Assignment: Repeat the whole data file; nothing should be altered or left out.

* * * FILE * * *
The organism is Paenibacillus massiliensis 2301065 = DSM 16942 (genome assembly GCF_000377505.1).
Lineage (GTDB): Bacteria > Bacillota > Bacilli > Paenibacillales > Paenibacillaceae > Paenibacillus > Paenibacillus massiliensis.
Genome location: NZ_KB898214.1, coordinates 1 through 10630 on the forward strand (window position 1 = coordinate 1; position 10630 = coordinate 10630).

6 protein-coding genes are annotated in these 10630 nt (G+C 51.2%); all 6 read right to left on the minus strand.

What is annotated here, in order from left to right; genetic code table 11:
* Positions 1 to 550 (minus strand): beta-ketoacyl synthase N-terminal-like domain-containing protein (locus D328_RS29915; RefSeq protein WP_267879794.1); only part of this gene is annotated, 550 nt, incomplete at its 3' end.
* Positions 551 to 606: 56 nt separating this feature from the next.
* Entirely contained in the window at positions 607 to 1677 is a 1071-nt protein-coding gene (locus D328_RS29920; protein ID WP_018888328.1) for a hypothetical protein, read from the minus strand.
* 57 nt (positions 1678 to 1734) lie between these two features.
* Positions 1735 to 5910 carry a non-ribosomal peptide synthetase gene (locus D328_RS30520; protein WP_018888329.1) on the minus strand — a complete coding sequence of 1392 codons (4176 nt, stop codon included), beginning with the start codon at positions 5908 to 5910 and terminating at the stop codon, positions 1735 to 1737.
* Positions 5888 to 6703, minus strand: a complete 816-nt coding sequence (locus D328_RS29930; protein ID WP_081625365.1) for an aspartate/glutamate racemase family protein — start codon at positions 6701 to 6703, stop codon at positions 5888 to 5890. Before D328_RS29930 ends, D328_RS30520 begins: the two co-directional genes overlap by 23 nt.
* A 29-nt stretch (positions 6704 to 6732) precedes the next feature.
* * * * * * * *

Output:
The organism is Paenibacillus massiliensis 2301065 = DSM 16942 (genome assembly GCF_000377505.1).
Lineage (GTDB): Bacteria > Bacillota > Bacilli > Paenibacillales > Paenibacillaceae > Paenibacillus > Paenibacillus massiliensis.
Genome location: NZ_KB898214.1, coordinates 1 through 10630 on the forward strand (window position 1 = coordinate 1; position 10630 = coordinate 10630).

6 protein-coding genes are annotated in these 10630 nt (G+C 51.2%); all 6 read right to left on the minus strand.

What is annotated here, in order from left to right; genetic code table 11:
* Positions 1 to 550 (minus strand): beta-ketoacyl synthase N-terminal-like domain-containing protein (locus D328_RS29915; RefSeq protein WP_267879794.1); only part of this gene is annotated, 550 nt, incomplete at its 3' end.
* Positions 551 to 606: 56 nt separating this feature from the next.
* Entirely contained in the window at positions 607 to 1677 is a 1071-nt protein-coding gene (locus D328_RS29920; protein ID WP_018888328.1) for a hypothetical protein, read from the minus strand.
* 57 nt (positions 1678 to 1734) lie between these two features.
* Positions 1735 to 5910 carry a non-ribosomal peptide synthetase gene (locus D328_RS30520; protein WP_018888329.1) on the minus strand — a complete coding sequence of 1392 codons (4176 nt, stop codon included), beginning with the start codon at positions 5908 to 5910 and terminating at the stop codon, positions 1735 to 1737.
* Positions 5888 to 6703, minus strand: a complete 816-nt coding sequence (locus D328_RS29930; protein ID WP_081625365.1) for an aspartate/glutamate racemase family protein — start codon at positions 6701 to 6703, stop codon at positions 5888 to 5890. Before D328_RS29930 ends, D328_RS30520 begins: the two co-directional genes overlap by 23 nt.
* A 29-nt stretch (positions 6704 to 6732) precedes the next feature.